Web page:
Far-northern breeding grounds are devastated. A major culprit: expanded farming in US Midwest.
Courtesy of The Hudson Bay Project
In the mid-1980s, scientists began noticing a curious phenomenon in goose nesting grounds along the western edge of Canada’s Hudson Bay. Once-verdant salt marshes were transforming into barren mud flats. With plant cover gone, evaporation accelerated and the soil quickly became too salty for all but a few species. By August, only the reddish salt-tolerant salicornia plant remained in a landscape often littered with dead, bleached willow branches.
Lesser snow goose populations had quadrupled since the 1970s. So many geese were arriving at their summer breeding grounds that they were eating not just plant shoots, but roots as well.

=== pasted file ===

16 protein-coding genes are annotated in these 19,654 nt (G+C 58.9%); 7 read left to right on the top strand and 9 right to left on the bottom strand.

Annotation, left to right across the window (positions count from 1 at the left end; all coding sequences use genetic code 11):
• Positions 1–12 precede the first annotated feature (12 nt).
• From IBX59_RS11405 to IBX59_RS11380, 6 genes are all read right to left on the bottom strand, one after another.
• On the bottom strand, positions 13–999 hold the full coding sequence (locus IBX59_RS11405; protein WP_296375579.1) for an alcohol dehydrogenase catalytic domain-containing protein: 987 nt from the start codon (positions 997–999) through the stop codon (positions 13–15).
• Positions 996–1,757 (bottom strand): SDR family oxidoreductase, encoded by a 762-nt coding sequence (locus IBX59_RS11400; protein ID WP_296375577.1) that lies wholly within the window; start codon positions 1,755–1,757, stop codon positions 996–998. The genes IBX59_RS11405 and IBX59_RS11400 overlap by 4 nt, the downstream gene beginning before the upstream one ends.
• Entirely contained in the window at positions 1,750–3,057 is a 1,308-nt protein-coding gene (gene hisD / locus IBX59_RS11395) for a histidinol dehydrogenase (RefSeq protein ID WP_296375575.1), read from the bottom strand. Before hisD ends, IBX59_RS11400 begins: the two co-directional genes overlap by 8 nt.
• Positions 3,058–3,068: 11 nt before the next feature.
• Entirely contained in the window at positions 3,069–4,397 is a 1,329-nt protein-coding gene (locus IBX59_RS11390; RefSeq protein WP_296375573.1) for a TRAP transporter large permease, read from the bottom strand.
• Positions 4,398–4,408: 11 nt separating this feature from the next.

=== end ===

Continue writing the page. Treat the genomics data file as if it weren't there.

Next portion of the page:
The non-interventionist camp argued that goose numbers would naturally return to an equilibrium once the food ran out. But others feared that continued overgrazing would irrevocably damage the ecosystem. Humans had to intervene, they said.
The interventionists prevailed and, 10 years ago, wildlife agencies ratcheted up hunting pressure. Now they are unsure if the increased culling is working. Further deterioration of an already degraded landscape appears to have halted, but the marshes haven’t begun to recover. Unsure what else they can do, they have adopted a wait-and-see approach for now. Here’s the problem: Further population control, which would probably mean some sort of mass extermination, is as technically difficult as it is ethically questionable.
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